There are five areas of concentration in our on-going curriculum: Scene Study, Cold Reading, Interview Technique, Improvisation and Character Development. Students are not allowed to critique other students, but are instead encouraged to comment positively on specifics within any actor's performance. Direction is given through choices, emotional development, focusing on strengths, & strong technique. We do not give "line readings".

It is our job here at The Actors Circle to expose the actor to many different ways to get to the same place within their emotional subtext. Actors must learn to make independent choices in order to effectively deal with the independence that is expected of them when on a film set. We encourage actors to develop a bag of tricks that they can take with them throughout their career, in essence developing their own individual way that works best for them.

Our classes develop and foster confidence, focus, self awareness, creativity, sensory awareness, choice making, memory and sequencing skills, preparation, investigative skills, reading and comprehension skills, building the necessary tools for a competent actor who is capable of taking direction and has the stamina necessary while filming or taping.

We will often communicate in film terms in order to develop the on set vocabulary with the actor, so they will understand directions given to them when filming.

Discussing characters, story line, emotional transitions, backstory and motivation encourages the actor to look beyond the words to find the emotional subtext within the scene where the truth lies and an honest performance will follow. How we approach these concepts varies with each age group. It is most important to develop the instinct of the young actor, because often the young actor must simply get out of their head.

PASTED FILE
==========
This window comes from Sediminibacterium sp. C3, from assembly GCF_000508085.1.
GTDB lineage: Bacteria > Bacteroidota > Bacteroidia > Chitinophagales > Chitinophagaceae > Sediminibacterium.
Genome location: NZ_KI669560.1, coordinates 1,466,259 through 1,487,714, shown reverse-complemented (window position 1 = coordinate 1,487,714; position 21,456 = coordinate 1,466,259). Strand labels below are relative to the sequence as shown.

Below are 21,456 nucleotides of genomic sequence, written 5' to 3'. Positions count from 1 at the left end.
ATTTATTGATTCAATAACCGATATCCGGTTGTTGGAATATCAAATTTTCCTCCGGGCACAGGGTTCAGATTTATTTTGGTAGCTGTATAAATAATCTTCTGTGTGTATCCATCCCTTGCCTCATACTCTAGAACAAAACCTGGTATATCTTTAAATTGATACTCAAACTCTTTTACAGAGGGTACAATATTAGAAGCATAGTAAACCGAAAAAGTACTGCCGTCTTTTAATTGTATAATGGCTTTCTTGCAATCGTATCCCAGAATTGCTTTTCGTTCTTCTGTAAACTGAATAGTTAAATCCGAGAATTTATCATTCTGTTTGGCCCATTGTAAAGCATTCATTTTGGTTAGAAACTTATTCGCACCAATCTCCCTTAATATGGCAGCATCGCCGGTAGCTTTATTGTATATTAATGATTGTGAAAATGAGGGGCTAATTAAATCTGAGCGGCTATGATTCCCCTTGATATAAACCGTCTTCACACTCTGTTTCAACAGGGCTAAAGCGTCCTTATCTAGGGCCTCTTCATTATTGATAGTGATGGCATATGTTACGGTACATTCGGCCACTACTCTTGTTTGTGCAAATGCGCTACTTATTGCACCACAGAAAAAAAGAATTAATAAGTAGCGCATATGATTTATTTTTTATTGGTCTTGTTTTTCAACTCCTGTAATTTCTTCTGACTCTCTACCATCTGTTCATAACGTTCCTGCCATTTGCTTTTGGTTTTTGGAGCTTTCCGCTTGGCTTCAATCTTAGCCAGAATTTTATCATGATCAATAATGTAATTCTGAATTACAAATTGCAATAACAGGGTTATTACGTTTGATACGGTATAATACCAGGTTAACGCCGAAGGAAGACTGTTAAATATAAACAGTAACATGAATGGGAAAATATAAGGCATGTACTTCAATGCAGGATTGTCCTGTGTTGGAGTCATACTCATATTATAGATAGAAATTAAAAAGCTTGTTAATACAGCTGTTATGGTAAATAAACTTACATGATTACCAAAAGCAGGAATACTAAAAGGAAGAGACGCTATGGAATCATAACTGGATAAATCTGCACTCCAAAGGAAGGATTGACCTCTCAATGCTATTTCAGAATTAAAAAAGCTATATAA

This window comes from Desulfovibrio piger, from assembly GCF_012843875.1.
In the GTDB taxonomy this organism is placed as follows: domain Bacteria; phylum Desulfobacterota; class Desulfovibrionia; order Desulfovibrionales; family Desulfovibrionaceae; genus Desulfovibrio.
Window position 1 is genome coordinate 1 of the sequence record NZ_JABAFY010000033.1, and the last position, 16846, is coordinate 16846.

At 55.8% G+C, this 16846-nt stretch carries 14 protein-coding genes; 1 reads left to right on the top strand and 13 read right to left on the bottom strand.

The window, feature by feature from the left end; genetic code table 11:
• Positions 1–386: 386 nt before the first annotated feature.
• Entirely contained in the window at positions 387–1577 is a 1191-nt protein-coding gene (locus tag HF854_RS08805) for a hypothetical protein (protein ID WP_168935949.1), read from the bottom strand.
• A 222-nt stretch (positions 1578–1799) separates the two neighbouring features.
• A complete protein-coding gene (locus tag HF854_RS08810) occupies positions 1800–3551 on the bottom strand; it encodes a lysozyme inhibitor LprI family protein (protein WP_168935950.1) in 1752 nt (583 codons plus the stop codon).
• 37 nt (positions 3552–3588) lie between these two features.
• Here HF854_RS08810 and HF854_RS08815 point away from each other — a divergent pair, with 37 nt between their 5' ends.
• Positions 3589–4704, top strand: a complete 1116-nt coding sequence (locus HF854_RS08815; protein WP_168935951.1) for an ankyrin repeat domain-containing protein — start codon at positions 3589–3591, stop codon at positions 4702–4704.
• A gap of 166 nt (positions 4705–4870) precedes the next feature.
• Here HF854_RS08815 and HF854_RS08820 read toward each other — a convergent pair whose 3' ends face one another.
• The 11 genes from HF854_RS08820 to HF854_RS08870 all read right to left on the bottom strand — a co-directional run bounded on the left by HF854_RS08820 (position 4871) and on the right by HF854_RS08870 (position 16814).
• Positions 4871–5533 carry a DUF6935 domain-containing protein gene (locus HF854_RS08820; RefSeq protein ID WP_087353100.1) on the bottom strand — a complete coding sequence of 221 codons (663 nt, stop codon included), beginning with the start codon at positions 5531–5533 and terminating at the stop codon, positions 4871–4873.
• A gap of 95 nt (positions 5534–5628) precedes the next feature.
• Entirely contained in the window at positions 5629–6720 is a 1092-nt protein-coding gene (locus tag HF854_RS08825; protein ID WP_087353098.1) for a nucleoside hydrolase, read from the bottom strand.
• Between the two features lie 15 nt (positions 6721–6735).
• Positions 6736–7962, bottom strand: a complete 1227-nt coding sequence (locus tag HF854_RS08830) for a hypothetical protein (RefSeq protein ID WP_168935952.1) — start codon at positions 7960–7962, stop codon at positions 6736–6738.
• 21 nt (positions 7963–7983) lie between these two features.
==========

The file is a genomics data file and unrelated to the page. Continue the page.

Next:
Cold Reading and Interview Technique

Every class deals with some form of cold reading exercise, using scenes and monologues from television and film scripts. We approach this in many different ways in order to keep it interesting for those students who have been in our program for a long period of time. We are always updating our script library with currently casting projects so that material we use in class is current with the trends of the industry. We discuss ways of dealing with many situations within the casting environment including nervousness, eye contact, the general interviews, use of space, choice making, full use of the body, creating the environment, relationships, script handling, easy memorization of dialogue through sequencing thoughts and the art of being yourself with the adults the young actor meets... bringing the uniqueness of the actor's own personality and energy into the room.

Character Development

It is not enough to be a good actor, you have to be the one they remember. How do you become the one they remember…by creating memorable and believable characters…whether they be characters close to the actors own self or a departure from self. We delve deep into every character, whether they be seemingly simple or obviously complicated. Every character an actor portrays matters and should be treated with equal attention to detail.


This is the key to the actor learning the art of active listening and character point of view. Approximately fifty percent of our curriculum is improvisational oriented. Improvisation strengthens the actor's ability to stay in character and make choices that will be useful when developing back-stories, character traits and emotional spontaneity. In addition, often times, improvisation is a big part of the audition process as well the directorial process.


The "art of coaching" involves knowing how to approach these areas while considering the individual personality of the person with whom you are working. It also involves assisting the actor in keeping the performance fresh and natural even within a point of view that is different from the natural personality of the person involved.